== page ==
Russian Foreign Minister Sergei Lavrov stated publicly that Russia has no intention of invading eastern Ukraine. Should we believe him? The fact is that Russia has been moving armed forces into the regions surrounding Ukraine, videos of tanks being transported by railway have shown up on the news and legions of armed soldiers without Russian insignia have been photographed taking up positions around eastern Ukraine, estimates are that there are now some 200,000 of them. If Russia has no intention of invading eastern Ukraine why are they there? The Russian PM Medvedev in a visit to Crimea announced that some Russian forces will be withdrawn, but so far there is no evidence of that. Also, pro-Russian elements are acting violently in the cities of eastern Ukraine, Kharkov and Donetsk, causing civil strife and forcing the Ukrainian authorities to react.
In addition, the region of Transnistria is a potential second Crimea, since it is a breakaway region of Moldova, that is mainly Russian-speaking and largely ethnic Russian. Moldova is a Romanian-speaking country that was originally called Bessarabia (nothing to do with Arabia) that was taken by Russia and incorporated into the USSR. When Communism failed and the Soviet Union broke up, Moldova became an independent country, on condition that it did not re-combine with Romania. Its capital is Chisinau, formerly known as Kishinev. But the eastern region of Moldova across the Dniester River, known in Romanian as Transnistria and in Russian as Pridnestrovie, refused to join Moldova and declared its independence in 1990, although it has not been recognized. It is a sliver of land sandwiched between Moldova and Ukraine and is, like Crimea, pro-Russian. It is quite conceivable that another referendum will be arranged and Transnistria will vote to rejoin Russia. Then Putin will send in the Russian Army to protect the Russians in Transnistria as he did in Crimea. That will leave Ukraine surrounded by Russian territory.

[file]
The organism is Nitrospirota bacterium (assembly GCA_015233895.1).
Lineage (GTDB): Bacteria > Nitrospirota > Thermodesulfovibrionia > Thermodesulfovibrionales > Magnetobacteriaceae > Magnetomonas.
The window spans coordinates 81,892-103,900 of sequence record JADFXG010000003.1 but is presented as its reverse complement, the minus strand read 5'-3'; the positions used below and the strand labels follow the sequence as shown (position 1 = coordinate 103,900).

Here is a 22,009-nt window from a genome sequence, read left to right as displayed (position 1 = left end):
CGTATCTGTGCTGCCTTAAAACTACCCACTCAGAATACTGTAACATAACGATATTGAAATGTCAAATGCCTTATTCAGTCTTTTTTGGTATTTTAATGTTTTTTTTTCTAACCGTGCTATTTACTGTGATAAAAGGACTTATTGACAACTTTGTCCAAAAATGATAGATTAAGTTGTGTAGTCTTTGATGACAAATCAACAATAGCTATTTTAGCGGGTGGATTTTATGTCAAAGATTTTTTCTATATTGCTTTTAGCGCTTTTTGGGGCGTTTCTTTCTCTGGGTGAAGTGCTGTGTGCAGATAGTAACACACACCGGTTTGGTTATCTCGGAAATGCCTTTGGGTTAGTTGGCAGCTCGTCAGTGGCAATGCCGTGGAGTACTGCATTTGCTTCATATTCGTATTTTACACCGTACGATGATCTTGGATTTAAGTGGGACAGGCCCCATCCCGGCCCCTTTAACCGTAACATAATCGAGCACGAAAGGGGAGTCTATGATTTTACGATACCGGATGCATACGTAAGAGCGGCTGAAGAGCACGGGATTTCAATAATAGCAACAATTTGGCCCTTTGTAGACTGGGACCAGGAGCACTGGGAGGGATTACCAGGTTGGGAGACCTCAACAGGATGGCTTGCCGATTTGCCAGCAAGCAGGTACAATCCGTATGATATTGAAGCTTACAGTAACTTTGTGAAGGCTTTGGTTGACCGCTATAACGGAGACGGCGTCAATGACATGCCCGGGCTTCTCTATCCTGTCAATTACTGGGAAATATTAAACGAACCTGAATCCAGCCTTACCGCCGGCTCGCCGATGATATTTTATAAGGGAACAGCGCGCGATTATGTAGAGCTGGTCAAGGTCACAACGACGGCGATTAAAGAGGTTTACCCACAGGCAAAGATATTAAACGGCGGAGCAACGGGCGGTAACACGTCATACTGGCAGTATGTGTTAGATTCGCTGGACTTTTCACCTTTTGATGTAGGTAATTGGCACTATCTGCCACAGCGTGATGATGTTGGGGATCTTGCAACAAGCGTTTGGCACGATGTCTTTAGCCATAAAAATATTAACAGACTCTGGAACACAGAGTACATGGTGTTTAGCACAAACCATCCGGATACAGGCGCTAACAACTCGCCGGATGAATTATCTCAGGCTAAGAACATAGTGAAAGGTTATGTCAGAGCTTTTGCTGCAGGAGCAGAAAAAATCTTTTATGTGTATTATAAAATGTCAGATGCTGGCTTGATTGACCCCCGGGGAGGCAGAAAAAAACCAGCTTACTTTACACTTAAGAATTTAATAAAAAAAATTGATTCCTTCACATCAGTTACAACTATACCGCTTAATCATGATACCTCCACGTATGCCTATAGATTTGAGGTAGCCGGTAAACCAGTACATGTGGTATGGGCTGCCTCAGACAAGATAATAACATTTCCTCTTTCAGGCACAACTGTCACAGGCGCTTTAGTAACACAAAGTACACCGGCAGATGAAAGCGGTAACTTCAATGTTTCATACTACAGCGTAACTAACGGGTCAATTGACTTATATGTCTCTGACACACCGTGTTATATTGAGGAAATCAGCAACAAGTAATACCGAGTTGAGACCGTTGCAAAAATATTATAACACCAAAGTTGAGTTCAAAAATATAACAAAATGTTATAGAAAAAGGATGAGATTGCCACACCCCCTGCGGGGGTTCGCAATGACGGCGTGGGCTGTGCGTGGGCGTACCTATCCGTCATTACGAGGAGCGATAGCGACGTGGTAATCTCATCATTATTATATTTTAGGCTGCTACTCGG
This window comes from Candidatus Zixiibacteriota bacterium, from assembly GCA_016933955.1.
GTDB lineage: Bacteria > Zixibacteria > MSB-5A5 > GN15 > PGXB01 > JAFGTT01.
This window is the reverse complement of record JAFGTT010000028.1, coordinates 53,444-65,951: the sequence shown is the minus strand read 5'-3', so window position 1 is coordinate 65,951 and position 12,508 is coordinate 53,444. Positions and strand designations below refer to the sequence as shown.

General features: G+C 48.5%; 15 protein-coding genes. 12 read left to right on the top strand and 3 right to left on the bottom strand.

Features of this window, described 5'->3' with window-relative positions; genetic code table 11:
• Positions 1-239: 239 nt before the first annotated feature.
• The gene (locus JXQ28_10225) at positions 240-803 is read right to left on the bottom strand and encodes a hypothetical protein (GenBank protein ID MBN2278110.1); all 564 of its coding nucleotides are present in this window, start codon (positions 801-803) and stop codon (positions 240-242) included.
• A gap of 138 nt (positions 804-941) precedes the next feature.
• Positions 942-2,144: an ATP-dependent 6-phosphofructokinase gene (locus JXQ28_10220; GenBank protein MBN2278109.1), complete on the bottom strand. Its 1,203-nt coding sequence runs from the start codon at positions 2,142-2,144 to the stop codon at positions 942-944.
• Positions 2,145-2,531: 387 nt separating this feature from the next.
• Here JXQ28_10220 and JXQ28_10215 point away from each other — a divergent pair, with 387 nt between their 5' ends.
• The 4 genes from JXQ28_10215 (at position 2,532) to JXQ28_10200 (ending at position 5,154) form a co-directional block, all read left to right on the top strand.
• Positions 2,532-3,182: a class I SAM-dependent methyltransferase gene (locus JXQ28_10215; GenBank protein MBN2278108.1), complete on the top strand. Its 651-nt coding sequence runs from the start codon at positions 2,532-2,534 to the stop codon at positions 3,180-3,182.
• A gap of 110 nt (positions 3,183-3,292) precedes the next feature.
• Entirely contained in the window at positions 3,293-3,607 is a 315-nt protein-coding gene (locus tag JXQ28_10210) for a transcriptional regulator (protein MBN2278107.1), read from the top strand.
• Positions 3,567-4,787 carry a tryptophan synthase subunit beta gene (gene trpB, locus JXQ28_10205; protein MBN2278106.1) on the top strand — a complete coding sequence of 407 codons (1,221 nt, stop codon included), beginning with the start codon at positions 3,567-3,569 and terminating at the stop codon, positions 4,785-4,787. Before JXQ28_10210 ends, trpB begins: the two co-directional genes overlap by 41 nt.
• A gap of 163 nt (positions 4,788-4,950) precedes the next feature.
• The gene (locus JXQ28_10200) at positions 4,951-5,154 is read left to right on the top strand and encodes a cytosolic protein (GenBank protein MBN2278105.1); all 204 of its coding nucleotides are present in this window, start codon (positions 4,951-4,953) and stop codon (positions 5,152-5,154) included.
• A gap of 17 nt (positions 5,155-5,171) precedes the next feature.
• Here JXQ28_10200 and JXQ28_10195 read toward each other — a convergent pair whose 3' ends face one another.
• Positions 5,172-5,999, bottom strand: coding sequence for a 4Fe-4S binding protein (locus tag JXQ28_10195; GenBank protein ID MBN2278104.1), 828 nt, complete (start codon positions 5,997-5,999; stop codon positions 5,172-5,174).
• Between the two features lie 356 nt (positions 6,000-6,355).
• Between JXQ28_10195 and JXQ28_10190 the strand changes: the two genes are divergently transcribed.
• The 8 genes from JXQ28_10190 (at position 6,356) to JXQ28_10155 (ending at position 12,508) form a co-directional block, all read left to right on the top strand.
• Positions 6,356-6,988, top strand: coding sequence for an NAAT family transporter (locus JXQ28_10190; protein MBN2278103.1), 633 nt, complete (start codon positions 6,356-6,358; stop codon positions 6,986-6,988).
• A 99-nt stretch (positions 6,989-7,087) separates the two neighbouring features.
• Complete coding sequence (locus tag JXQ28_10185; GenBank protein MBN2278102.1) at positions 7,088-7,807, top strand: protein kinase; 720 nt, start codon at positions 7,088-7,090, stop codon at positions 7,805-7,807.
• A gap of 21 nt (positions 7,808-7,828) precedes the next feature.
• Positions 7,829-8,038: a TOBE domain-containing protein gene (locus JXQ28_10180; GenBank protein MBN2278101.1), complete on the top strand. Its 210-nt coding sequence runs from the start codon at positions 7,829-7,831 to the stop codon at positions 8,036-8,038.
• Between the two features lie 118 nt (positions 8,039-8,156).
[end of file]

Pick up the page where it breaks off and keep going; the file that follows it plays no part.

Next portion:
Meanwhile the Russian forces are consolidating their hold on Crimea and expelling all the Ukrainian forces. So that the incorporation of Crimea into the Russian Federation is fait accompli, even though Pres. Obama has said that there can be no progress in dealing with Russia until Putin reverses the occupation of Crimea. Is this another “red-line” like Obama had in Syria, that turned out not to be such a red-line after all. It is clear that there is no way that Putin will reverse his historic move. The question now is whether or not Lavrov is telling the truth and whether or not Putin intends to send his troops in to “rescue” the Russians in Transnistria and eastern Ukraine. What would Obama do then?